Grip and Electric – You Will Get Wet

Posted on July 4, 2007

OnSet-1

I’m finally done with my two back-to-back film sets as Key Grip and Best Boy Electric. We wrapped at 12:45 am last night, pushing just about every Film School rule with overtime and wrap times to the limit.

I learned a few things during the past two sets. One, though this is more true if you’re filming in Florida in the summer, is you will get wet. Either from sweat or the summer rain, I came home soaked every night. After a very long drought, it rained every day. Sometimes the timing worked out, and other times it didn’t, such as last night.

During the final stretch we moved to a new location that required a 12-by reflector with two HMI’s bouncing into it outside in the rain, as well as a dolly track setup on uneven ground. The biggest risk was making sure water didn’t get on the lens of the lights, or else it could crack, releasing UV rays. The solution was a tent made from c-stands and a tarp.

Rain also posed other risks, such as a slippery loading ramp on the grip truck (I got a free thrill as I lost my footing unloading the sound cart and uncontrollably sped down the ramp).

Another thing to keep in mind as a grip on set – you will set up lots of equipment that won’t get used. The idea is to have it on standby, ready for action when the DP or Director needs it. On Monday we had the dolly set up and ready to go at two locations, but it was never used. Of course had it not been set up then they would have asked for it and the whole production would have been held up for ten minutes as we unloaded it off the truck and set it up.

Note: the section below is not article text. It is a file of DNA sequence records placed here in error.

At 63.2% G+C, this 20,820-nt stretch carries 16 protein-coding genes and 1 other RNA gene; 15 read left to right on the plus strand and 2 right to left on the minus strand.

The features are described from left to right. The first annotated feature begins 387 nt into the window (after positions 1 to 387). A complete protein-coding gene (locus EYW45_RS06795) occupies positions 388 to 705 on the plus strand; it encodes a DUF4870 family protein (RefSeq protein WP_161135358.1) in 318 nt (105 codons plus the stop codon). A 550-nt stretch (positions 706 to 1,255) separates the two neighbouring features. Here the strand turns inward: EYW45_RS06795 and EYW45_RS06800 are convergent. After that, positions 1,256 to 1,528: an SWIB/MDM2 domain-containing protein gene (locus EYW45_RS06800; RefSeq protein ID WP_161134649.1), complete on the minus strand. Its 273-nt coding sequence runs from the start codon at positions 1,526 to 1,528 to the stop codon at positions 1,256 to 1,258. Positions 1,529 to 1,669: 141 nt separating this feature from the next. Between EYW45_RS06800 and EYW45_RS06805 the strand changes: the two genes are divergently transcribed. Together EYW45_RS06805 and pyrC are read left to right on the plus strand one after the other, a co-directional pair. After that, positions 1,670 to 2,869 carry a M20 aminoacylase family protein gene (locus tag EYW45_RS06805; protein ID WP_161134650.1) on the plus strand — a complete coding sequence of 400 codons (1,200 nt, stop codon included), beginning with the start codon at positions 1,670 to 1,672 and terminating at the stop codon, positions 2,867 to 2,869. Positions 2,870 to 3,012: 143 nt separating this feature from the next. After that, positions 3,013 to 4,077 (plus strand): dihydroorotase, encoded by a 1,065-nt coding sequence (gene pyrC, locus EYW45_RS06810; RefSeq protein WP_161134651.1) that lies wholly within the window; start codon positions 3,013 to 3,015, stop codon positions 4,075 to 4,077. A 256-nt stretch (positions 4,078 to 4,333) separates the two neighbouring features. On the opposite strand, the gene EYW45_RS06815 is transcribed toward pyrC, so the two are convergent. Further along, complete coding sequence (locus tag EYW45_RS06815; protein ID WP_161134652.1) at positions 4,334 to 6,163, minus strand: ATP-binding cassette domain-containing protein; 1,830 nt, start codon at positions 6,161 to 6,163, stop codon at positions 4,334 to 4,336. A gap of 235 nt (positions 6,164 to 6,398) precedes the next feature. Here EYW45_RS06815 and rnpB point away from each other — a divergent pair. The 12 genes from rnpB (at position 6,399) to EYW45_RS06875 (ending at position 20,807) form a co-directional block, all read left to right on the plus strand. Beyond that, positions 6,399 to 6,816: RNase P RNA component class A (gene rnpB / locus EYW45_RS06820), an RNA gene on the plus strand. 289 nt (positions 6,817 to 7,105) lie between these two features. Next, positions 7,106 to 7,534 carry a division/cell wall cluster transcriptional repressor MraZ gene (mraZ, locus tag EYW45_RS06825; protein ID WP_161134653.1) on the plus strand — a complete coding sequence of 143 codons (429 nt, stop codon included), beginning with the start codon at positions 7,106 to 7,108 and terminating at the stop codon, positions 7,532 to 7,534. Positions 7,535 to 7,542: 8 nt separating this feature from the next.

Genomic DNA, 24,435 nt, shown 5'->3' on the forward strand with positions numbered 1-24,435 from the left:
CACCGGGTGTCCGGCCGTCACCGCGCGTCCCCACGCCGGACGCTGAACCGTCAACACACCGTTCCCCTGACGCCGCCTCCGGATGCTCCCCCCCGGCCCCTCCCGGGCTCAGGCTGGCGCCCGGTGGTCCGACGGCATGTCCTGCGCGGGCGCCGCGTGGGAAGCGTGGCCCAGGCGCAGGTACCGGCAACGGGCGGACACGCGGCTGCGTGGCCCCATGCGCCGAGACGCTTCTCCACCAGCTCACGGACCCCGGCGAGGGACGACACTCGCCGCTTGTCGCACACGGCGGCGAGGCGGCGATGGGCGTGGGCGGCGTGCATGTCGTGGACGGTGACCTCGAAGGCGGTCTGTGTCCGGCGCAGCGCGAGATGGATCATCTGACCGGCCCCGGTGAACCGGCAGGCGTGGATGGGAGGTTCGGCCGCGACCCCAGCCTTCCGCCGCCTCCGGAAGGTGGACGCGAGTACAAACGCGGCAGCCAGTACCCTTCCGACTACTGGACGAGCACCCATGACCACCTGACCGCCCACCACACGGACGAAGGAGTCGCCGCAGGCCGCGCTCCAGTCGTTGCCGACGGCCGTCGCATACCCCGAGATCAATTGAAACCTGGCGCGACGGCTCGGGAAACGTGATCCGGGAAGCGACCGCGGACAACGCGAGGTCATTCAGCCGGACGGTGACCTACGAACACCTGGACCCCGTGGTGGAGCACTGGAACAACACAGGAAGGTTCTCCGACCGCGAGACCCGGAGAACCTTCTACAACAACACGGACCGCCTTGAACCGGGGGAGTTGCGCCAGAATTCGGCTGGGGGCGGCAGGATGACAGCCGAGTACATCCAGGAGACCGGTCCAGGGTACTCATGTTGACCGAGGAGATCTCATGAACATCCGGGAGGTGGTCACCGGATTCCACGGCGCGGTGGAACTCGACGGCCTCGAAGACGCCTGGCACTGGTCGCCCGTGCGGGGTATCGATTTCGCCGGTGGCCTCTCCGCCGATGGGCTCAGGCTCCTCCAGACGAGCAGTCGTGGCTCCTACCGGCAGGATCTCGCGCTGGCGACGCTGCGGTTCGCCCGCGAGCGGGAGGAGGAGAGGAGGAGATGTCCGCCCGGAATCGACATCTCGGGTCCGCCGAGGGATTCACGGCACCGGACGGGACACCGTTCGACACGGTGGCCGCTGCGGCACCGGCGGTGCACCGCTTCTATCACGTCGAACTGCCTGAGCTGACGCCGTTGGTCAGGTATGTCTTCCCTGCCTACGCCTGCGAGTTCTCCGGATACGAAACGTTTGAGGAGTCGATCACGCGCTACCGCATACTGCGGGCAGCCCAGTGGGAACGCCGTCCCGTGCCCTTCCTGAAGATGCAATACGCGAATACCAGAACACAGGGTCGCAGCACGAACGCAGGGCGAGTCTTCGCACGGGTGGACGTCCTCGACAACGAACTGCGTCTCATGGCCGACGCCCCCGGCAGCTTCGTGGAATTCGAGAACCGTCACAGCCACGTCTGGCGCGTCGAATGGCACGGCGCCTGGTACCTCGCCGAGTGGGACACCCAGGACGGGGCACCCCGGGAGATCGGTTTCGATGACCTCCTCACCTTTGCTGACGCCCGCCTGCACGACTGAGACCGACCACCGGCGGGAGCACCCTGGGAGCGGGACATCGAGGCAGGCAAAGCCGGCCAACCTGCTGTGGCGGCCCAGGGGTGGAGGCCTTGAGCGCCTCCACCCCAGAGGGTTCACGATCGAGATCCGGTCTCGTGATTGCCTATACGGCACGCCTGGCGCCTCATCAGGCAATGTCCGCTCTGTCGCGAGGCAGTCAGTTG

ElevatorGetting the equipment to set can also be an adventure. The trick is to look for wheelchair access, though some older buildings don’t make it easy. Yesterday, we had to travel through a basement of an old building (which had asbestos warning signs) on campus to get to a creepy looking wooden elevator that looked scarier than the Tower of Terror. Here’s a photo, but it doesn’t nearly do justice to how eerie this elevator looks when first seeing it. Fortunately we survived and did not cross over to the Twilight Zone.

Written by Joey Daoud

Joey Daoud is an award-winning documentary filmmaker. His past films have appeared on Netflix, The New York Times, and National Geographic. He is also a YouTube creator across multiple channels with videos garnering millions of views. In his free time, he likes to climb mountains, scuba dive, and brew unique coffees.

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